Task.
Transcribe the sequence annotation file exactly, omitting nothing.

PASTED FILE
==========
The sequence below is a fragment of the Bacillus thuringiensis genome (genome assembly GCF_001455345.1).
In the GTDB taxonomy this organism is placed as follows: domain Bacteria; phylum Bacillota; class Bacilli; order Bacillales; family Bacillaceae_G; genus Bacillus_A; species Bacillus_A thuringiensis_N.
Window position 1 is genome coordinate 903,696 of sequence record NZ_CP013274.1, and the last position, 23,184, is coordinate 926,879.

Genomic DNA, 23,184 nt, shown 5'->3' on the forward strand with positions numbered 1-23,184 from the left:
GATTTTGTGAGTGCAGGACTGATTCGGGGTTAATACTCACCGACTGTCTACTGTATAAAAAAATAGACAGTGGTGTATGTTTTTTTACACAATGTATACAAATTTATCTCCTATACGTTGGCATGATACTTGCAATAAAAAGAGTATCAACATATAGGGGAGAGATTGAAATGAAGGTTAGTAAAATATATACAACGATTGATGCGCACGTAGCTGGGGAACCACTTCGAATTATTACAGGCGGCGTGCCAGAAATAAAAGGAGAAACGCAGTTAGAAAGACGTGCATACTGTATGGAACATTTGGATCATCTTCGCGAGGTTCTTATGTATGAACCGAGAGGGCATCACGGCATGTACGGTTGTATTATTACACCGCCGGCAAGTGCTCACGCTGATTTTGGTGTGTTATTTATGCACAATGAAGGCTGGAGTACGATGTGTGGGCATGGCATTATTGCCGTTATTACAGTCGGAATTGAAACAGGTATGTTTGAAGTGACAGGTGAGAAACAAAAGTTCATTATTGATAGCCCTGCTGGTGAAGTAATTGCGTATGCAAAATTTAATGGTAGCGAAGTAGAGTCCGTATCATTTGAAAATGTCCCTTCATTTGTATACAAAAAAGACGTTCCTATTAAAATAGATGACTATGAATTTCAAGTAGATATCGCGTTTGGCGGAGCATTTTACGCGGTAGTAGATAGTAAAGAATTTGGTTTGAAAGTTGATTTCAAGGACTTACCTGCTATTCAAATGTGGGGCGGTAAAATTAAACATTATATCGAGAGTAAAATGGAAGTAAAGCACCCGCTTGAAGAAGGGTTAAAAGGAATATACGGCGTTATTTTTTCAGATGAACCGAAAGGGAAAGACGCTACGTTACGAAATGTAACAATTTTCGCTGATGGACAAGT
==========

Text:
The sequence below is a fragment of the Bacillus thuringiensis genome (genome assembly GCF_001455345.1).
In the GTDB taxonomy this organism is placed as follows: domain Bacteria; phylum Bacillota; class Bacilli; order Bacillales; family Bacillaceae_G; genus Bacillus_A; species Bacillus_A thuringiensis_N.
Window position 1 is genome coordinate 903,696 of sequence record NZ_CP013274.1, and the last position, 23,184, is coordinate 926,879.

Genomic DNA, 23,184 nt, shown 5'->3' on the forward strand with positions numbered 1-23,184 from the left:
GATTTTGTGAGTGCAGGACTGATTCGGGGTTAATACTCACCGACTGTCTACTGTATAAAAAAATAGACAGTGGTGTATGTTTTTTTACACAATGTATACAAATTTATCTCCTATACGTTGGCATGATACTTGCAATAAAAAGAGTATCAACATATAGGGGAGAGATTGAAATGAAGGTTAGTAAAATATATACAACGATTGATGCGCACGTAGCTGGGGAACCACTTCGAATTATTACAGGCGGCGTGCCAGAAATAAAAGGAGAAACGCAGTTAGAAAGACGTGCATACTGTATGGAACATTTGGATCATCTTCGCGAGGTTCTTATGTATGAACCGAGAGGGCATCACGGCATGTACGGTTGTATTATTACACCGCCGGCAAGTGCTCACGCTGATTTTGGTGTGTTATTTATGCACAATGAAGGCTGGAGTACGATGTGTGGGCATGGCATTATTGCCGTTATTACAGTCGGAATTGAAACAGGTATGTTTGAAGTGACAGGTGAGAAACAAAAGTTCATTATTGATAGCCCTGCTGGTGAAGTAATTGCGTATGCAAAATTTAATGGTAGCGAAGTAGAGTCCGTATCATTTGAAAATGTCCCTTCATTTGTATACAAAAAAGACGTTCCTATTAAAATAGATGACTATGAATTTCAAGTAGATATCGCGTTTGGCGGAGCATTTTACGCGGTAGTAGATAGTAAAGAATTTGGTTTGAAAGTTGATTTCAAGGACTTACCTGCTATTCAAATGTGGGGCGGTAAAATTAAACATTATATCGAGAGTAAAATGGAAGTAAAGCACCCGCTTGAAGAAGGGTTAAAAGGAATATACGGCGTTATTTTTTCAGATGAACCGAAAGGGAAAGACGCTACGTTACGAAATGTAACAATTTTCGCTGATGGACAAGT